Blog: The Educated Reporter

Rankings fail?

If you know me, you know I am inherently skeptical about ratings and rankings. As an authority of both cake and pie, I lowered my guard and developed high hopes for the Jezebel dessert March Madness, and look what happened: cheesecake won! As a PIE! Which is it not.

Daveen Kurutz McLaughlin of the Pittsburgh Tribune-Review called my attention last week to an effort from GreatSchools.net and Forbes magazine to identify the “best cities to live and learn,” or “the best schools for your housing buck.” They calculated the list using a combination of test data and home prices. It seemed odd to Daveen because the Pittsburgh Public Schools were featured, even though they are hurting academically and, as she put it, “barely made AYP this year.” We looked into the methodology.
 

According to GreatSchools, the “education quality score” was determined by state test scores and NAEP data. I asked an official for more detail, and she said that proficiency rates on state tests were moderated by a multiplier depending on how well that state did on NAEP—because, as we all know, state tests are not comparable. So a district with a high pass rate in California is indexed lower than a district with that same pass rate in Connecticut.

This is sort of mathy … but not mathy enough. It feels like an imprecise manipulation of data to me. You can do lots of fun stuff with statistics, and I get the gist of what they were attempting, but I just do not think you cannot use state NAEP data to draw conclusions about local districts (except when you are specifically addressing those that participate in the urban NAEP—which Pittsburgh, among many others, does not).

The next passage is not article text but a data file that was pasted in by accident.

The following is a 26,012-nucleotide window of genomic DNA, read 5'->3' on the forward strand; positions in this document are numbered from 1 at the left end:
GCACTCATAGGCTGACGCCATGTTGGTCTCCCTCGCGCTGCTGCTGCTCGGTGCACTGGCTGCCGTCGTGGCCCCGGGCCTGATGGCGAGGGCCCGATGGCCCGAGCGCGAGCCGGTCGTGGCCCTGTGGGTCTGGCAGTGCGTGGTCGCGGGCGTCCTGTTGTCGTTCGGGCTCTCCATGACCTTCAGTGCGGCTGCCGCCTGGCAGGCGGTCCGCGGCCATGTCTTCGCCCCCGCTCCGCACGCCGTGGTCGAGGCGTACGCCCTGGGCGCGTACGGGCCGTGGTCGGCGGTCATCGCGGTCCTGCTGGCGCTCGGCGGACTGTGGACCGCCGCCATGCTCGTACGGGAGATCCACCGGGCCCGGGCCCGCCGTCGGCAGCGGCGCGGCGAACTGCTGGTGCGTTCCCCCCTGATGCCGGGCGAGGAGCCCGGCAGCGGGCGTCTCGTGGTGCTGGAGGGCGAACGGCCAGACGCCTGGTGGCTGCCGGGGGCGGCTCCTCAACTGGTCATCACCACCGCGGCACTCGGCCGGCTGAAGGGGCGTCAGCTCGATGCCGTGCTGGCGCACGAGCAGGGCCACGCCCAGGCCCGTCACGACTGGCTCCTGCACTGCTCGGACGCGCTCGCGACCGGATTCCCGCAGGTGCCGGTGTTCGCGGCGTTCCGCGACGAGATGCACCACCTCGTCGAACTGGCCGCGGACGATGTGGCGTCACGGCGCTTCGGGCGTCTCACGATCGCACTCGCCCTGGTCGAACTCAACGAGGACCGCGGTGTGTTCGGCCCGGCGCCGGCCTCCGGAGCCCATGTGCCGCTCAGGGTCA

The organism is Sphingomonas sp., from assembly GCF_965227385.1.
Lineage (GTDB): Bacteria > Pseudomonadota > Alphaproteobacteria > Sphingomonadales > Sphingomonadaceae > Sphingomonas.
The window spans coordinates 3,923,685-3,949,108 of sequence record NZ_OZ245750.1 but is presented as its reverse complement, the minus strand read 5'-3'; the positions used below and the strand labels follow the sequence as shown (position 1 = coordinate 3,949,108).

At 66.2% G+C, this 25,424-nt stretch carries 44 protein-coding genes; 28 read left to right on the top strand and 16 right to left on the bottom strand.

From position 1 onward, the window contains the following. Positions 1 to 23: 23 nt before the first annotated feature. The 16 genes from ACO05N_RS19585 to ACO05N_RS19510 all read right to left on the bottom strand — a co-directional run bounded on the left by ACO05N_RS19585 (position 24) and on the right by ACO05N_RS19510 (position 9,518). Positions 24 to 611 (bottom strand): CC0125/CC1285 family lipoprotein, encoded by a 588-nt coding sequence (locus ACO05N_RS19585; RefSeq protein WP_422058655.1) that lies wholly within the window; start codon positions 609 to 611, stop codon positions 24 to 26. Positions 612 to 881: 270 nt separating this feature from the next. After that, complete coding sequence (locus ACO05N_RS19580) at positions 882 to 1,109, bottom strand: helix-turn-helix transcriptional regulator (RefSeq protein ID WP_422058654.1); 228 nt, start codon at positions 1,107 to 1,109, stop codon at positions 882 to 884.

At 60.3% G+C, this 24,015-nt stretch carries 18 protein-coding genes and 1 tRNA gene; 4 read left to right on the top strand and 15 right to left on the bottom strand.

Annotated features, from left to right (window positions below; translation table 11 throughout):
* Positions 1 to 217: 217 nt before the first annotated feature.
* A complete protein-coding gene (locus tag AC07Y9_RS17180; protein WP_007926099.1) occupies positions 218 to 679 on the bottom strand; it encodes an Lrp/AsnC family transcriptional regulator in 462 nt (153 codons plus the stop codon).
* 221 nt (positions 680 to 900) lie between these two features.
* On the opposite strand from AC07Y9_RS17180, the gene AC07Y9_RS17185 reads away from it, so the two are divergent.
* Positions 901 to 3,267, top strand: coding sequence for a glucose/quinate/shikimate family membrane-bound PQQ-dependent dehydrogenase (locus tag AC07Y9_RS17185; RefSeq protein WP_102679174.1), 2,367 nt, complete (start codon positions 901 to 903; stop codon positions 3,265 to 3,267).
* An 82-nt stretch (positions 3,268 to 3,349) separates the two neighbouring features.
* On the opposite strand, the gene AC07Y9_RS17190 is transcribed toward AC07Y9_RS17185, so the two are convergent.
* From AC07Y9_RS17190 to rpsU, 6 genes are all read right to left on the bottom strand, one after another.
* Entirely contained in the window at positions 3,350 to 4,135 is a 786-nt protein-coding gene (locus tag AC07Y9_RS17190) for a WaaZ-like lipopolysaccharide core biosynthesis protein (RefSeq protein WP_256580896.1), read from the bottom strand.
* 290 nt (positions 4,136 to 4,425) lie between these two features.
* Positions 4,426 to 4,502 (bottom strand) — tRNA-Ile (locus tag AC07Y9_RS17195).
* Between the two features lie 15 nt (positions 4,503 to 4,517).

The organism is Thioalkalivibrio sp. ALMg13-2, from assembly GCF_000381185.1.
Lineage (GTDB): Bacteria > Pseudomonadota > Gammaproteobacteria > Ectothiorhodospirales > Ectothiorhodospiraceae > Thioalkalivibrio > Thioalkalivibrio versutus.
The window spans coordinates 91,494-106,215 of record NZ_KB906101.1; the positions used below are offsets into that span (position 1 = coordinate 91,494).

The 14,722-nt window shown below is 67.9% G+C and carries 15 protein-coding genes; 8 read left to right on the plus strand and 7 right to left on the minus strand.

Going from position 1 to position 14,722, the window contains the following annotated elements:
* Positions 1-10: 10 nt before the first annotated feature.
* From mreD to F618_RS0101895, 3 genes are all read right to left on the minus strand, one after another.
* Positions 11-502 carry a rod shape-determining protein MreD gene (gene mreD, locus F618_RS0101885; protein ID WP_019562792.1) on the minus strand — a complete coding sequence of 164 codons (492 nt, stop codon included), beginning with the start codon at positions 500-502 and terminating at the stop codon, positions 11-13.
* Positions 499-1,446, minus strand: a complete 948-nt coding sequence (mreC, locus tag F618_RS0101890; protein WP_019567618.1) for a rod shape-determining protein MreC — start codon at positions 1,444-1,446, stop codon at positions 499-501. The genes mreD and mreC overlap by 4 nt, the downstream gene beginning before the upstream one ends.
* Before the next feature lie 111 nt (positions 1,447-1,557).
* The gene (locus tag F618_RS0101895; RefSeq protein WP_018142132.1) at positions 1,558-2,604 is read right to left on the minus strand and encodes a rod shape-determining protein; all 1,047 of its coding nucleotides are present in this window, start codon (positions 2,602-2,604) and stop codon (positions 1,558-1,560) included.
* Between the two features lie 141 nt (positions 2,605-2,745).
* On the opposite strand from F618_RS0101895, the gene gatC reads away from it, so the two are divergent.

As well, Daveen realized that the median home price listed was just for the city of Pittsburgh, while the academic index was derived from test results at all schools with a Pittsburgh mailing address, which includes wealthy suburbs very much NOT a part of Pittsburgh Public Schools. Given that the cities were recommended because of a combination of home value and high test scores, this discrepancy renders the equation meaningless.

My radar was set off by the inclusion of Honolulu. There are many reasons to live in Hawaii, but given that they have such a bad budget crisis that kids do not go to school most Fridays, I would not be trying to send people there.



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